• Bleaching of colour – The colour of some spices which contain natural pigments, like bell peppers, red chillies, saffron and green cardamoms, may bleach as these have natural pigments. This happens due to oxygen and increases in the presence of light, humidity and high temperature.
  • Loss of free flowing nature: Spices tend to become soggy due to moisture from the surrounding which penetrates through the packaging.
  • Insect and rodent infestation: If not provided proper packaging and storage, spices tend to get infested by a variety of insects and rodents that can cause a great deal of damage.

Types of Packaging:

  • Bulk Packaging- Traditionally the whole spices are packed in jute bags of capacity varying between 10 kg to 70 kg. The jute bags may or may not have a lining of polyethylene. For some spices double jute bags with lining are also used.
  • Consumer Packages – The exporters have a wide range of choice to select the consumer packages for use in domestic market and also for export market. The kind of packaging material they choose depends upon a number of factors like
    • Shelf-life
    • Climatic conditions during storage, transportation and distribution
    • Type/sector of market
    • Consumer preferences
    • Printability and aesthetic appeal

Types of packages used as consumer packs:

  • Glass bottles of different sizes and shapes with labels and have caps of metal or plastic.
  • Printed tinplate containers with dispensing systems
  • Composite containers with dispensers
  • Plastic containers which have plugs and caps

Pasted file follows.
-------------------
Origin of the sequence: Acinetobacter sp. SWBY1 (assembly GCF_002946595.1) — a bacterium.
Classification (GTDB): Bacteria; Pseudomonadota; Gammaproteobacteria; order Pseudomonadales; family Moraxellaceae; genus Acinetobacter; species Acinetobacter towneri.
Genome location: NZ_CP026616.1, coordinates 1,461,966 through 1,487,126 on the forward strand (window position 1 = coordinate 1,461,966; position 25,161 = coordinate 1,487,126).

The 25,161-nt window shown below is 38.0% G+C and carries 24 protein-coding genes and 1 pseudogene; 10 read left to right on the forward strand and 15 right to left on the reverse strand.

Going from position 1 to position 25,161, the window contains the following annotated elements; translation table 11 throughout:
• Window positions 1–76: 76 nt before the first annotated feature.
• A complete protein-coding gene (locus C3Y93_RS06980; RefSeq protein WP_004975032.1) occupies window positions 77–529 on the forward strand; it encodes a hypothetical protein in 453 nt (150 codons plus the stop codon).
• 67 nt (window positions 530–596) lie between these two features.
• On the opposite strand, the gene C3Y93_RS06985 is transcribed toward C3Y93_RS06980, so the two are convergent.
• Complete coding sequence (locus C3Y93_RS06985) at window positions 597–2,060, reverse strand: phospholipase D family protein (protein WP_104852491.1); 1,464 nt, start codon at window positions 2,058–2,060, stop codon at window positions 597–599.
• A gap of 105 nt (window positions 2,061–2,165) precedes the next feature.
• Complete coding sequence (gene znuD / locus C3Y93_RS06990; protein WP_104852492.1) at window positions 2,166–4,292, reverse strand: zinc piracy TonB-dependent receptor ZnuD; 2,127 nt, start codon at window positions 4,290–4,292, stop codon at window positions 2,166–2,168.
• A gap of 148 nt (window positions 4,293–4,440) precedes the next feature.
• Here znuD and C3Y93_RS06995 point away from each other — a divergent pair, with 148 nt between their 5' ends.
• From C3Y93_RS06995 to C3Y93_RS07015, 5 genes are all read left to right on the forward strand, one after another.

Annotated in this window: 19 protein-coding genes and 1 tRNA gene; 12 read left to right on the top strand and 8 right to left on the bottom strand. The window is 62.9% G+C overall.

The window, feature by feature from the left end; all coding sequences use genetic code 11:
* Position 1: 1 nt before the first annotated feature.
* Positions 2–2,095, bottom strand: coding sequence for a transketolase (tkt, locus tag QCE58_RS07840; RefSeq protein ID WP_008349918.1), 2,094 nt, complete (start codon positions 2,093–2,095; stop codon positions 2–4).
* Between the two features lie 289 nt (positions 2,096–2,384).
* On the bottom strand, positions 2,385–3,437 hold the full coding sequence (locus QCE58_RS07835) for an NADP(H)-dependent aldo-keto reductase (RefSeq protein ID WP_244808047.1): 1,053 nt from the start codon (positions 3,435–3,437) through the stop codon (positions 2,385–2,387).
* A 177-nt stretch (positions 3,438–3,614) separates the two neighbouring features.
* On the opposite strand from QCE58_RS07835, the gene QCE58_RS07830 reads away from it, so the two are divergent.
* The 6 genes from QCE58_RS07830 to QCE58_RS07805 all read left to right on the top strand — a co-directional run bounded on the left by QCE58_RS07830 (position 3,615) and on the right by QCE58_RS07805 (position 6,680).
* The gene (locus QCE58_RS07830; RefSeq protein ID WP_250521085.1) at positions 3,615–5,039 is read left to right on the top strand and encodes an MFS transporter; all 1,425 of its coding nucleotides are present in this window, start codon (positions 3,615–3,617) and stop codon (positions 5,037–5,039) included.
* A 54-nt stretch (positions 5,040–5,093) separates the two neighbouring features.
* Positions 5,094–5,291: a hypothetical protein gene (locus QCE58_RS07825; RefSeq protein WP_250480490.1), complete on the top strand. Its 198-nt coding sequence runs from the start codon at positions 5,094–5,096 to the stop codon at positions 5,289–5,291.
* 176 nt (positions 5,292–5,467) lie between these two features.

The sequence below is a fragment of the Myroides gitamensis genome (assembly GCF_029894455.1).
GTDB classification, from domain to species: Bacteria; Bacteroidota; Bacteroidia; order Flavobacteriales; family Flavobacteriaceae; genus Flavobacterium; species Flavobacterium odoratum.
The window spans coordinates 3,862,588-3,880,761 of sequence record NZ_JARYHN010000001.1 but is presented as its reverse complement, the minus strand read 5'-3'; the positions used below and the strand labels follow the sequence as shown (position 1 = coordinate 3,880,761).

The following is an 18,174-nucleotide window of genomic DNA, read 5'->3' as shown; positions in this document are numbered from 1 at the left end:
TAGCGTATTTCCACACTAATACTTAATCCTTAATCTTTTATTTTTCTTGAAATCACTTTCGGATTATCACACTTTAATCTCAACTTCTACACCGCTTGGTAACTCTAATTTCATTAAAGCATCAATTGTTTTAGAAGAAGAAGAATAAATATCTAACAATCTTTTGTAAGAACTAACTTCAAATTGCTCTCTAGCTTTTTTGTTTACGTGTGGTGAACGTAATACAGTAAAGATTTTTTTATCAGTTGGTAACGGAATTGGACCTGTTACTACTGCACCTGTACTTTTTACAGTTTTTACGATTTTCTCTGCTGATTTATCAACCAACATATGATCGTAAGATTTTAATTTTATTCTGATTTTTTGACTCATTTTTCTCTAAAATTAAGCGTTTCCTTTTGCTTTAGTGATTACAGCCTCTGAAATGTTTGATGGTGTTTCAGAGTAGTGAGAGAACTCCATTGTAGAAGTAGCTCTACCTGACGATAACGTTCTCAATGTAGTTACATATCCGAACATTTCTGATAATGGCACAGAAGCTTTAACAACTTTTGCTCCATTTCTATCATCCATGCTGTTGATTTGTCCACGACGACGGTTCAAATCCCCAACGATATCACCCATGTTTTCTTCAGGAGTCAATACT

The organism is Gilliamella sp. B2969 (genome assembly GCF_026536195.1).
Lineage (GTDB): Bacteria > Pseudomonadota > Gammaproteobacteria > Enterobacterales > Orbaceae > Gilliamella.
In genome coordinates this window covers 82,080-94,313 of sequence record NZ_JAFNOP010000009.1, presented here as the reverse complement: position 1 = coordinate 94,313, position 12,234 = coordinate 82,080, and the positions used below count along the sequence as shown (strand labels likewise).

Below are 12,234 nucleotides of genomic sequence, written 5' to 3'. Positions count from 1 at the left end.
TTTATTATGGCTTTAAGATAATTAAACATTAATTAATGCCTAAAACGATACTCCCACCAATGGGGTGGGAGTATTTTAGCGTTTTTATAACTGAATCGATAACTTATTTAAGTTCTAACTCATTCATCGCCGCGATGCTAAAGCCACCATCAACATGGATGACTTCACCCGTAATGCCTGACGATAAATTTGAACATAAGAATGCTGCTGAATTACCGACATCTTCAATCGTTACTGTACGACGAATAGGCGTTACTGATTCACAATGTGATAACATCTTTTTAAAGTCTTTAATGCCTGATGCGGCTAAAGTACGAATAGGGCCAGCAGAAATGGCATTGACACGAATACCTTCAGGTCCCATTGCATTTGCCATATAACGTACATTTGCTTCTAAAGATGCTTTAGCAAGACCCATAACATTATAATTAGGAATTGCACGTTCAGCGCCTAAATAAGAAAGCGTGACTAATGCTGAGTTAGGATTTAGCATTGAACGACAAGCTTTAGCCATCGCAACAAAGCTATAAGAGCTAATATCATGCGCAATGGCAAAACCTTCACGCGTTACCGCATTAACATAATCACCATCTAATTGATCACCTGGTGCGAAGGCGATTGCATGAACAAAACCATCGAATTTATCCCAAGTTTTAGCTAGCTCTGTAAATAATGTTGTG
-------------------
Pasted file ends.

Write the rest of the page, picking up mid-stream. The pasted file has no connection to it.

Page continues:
• Printed flexible pouches like pillow pouch, gusseted pouch, stand-up pouch.
  • Lined cartons

Materials required to package Spices & Spice Products

In order to avoid or lessen the degeneration of spices during transportation and storage the materials used for packaging must be able to prevent:

  • Spoilage and spillage of the contents
  • Spoilage due to humidity, light, temperature and oxygen.
  • Loss of aroma and flavor
  • damage due to insects and mites
  • loss of oil and fat content of the spice

Every spice is different and they are valued for different reasons like flavor, colour, pungency, size etc. Dry spice mixtures and powdered spices are packed in similar manner. Mixes which contain salt, black salt or roasted gram powder are packed in glass, tin or plastic containers.

For masala pastes blister packs are used for short shelf life, but for export market glass or pet jars are used.

Ramdev Foods are exporters of Indian spices and have been recognized by Spice board of India for their quality of spices. They take good care of the packaging of all their food products, spices, mixes etc.

Conclusion
Thus Proper packaging is essential to avoid damages during storage and transportation. The packaging materials should protect the contents from spoilage, damage due to environmental changes, should protect the aroma and loss of flavor and be oil, fat and insect resistant.